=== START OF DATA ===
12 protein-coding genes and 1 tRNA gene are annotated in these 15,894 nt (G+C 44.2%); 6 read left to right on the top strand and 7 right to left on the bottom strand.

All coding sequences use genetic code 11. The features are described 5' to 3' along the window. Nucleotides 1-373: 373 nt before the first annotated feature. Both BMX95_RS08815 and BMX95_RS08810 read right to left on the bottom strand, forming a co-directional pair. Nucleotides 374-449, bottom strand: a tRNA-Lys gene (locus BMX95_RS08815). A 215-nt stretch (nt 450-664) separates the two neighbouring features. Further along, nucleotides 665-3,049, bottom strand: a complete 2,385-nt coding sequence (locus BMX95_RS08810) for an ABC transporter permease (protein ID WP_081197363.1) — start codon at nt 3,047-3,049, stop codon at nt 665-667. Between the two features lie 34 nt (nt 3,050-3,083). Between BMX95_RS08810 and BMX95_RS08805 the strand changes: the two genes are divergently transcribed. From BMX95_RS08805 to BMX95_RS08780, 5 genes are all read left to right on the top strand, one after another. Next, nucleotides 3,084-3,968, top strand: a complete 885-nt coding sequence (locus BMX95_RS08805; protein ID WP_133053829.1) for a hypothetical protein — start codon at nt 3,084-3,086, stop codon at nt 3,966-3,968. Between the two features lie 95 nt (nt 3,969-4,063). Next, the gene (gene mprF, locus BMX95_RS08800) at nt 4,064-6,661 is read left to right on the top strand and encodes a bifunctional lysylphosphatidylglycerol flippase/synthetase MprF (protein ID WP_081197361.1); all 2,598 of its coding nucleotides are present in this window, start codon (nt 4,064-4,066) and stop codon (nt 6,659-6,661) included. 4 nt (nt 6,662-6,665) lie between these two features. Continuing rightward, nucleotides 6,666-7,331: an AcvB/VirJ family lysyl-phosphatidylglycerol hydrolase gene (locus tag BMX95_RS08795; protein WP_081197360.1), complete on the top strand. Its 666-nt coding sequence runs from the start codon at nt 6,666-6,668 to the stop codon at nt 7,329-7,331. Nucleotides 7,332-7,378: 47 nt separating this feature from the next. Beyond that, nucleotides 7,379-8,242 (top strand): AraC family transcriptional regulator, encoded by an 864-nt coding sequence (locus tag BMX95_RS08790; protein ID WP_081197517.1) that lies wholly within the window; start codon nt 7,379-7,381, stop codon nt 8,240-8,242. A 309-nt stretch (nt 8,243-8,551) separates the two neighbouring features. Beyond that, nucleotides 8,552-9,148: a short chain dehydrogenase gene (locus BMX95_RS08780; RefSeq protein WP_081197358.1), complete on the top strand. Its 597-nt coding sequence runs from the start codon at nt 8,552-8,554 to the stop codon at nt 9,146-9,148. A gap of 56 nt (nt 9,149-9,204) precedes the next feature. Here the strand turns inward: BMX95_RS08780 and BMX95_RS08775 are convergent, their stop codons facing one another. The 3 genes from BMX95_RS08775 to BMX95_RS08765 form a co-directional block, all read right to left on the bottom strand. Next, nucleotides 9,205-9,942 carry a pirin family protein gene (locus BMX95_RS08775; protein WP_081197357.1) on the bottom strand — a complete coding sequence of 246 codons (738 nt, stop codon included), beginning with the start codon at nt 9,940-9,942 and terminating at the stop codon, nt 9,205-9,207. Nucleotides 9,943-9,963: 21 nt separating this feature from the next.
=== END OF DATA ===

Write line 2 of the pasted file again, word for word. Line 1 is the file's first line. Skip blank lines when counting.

All coding sequences use genetic code 11. The features are described 5' to 3' along the window. Nucleotides 1-373: 373 nt before the first annotated feature. Both BMX95_RS08815 and BMX95_RS08810 read right to left on the bottom strand, forming a co-directional pair. Nucleotides 374-449, bottom strand: a tRNA-Lys gene (locus BMX95_RS08815). A 215-nt stretch (nt 450-664) separates the two neighbouring features. Further along, nucleotides 665-3,049, bottom strand: a complete 2,385-nt coding sequence (locus BMX95_RS08810) for an ABC transporter permease (protein ID WP_081197363.1) — start codon at nt 3,047-3,049, stop codon at nt 665-667. Between the two features lie 34 nt (nt 3,050-3,083). Between BMX95_RS08810 and BMX95_RS08805 the strand changes: the two genes are divergently transcribed. From BMX95_RS08805 to BMX95_RS08780, 5 genes are all read left to right on the top strand, one after another. Next, nucleotides 3,084-3,968, top strand: a complete 885-nt coding sequence (locus BMX95_RS08805; protein ID WP_133053829.1) for a hypothetical protein — start codon at nt 3,084-3,086, stop codon at nt 3,966-3,968. Between the two features lie 95 nt (nt 3,969-4,063). Next, the gene (gene mprF, locus BMX95_RS08800) at nt 4,064-6,661 is read left to right on the top strand and encodes a bifunctional lysylphosphatidylglycerol flippase/synthetase MprF (protein ID WP_081197361.1); all 2,598 of its coding nucleotides are present in this window, start codon (nt 4,064-4,066) and stop codon (nt 6,659-6,661) included. 4 nt (nt 6,662-6,665) lie between these two features. Continuing rightward, nucleotides 6,666-7,331: an AcvB/VirJ family lysyl-phosphatidylglycerol hydrolase gene (locus tag BMX95_RS08795; protein WP_081197360.1), complete on the top strand. Its 666-nt coding sequence runs from the start codon at nt 6,666-6,668 to the stop codon at nt 7,329-7,331. Nucleotides 7,332-7,378: 47 nt separating this feature from the next. Beyond that, nucleotides 7,379-8,242 (top strand): AraC family transcriptional regulator, encoded by an 864-nt coding sequence (locus tag BMX95_RS08790; protein ID WP_081197517.1) that lies wholly within the window; start codon nt 7,379-7,381, stop codon nt 8,240-8,242. A 309-nt stretch (nt 8,243-8,551) separates the two neighbouring features. Beyond that, nucleotides 8,552-9,148: a short chain dehydrogenase gene (locus BMX95_RS08780; RefSeq protein WP_081197358.1), complete on the top strand. Its 597-nt coding sequence runs from the start codon at nt 8,552-8,554 to the stop codon at nt 9,146-9,148. A gap of 56 nt (nt 9,149-9,204) precedes the next feature. Here the strand turns inward: BMX95_RS08780 and BMX95_RS08775 are convergent, their stop codons facing one another. The 3 genes from BMX95_RS08775 to BMX95_RS08765 form a co-directional block, all read right to left on the bottom strand. Next, nucleotides 9,205-9,942 carry a pirin family protein gene (locus BMX95_RS08775; protein WP_081197357.1) on the bottom strand — a complete coding sequence of 246 codons (738 nt, stop codon included), beginning with the start codon at nt 9,940-9,942 and terminating at the stop codon, nt 9,205-9,207. Nucleotides 9,943-9,963: 21 nt separating this feature from the next.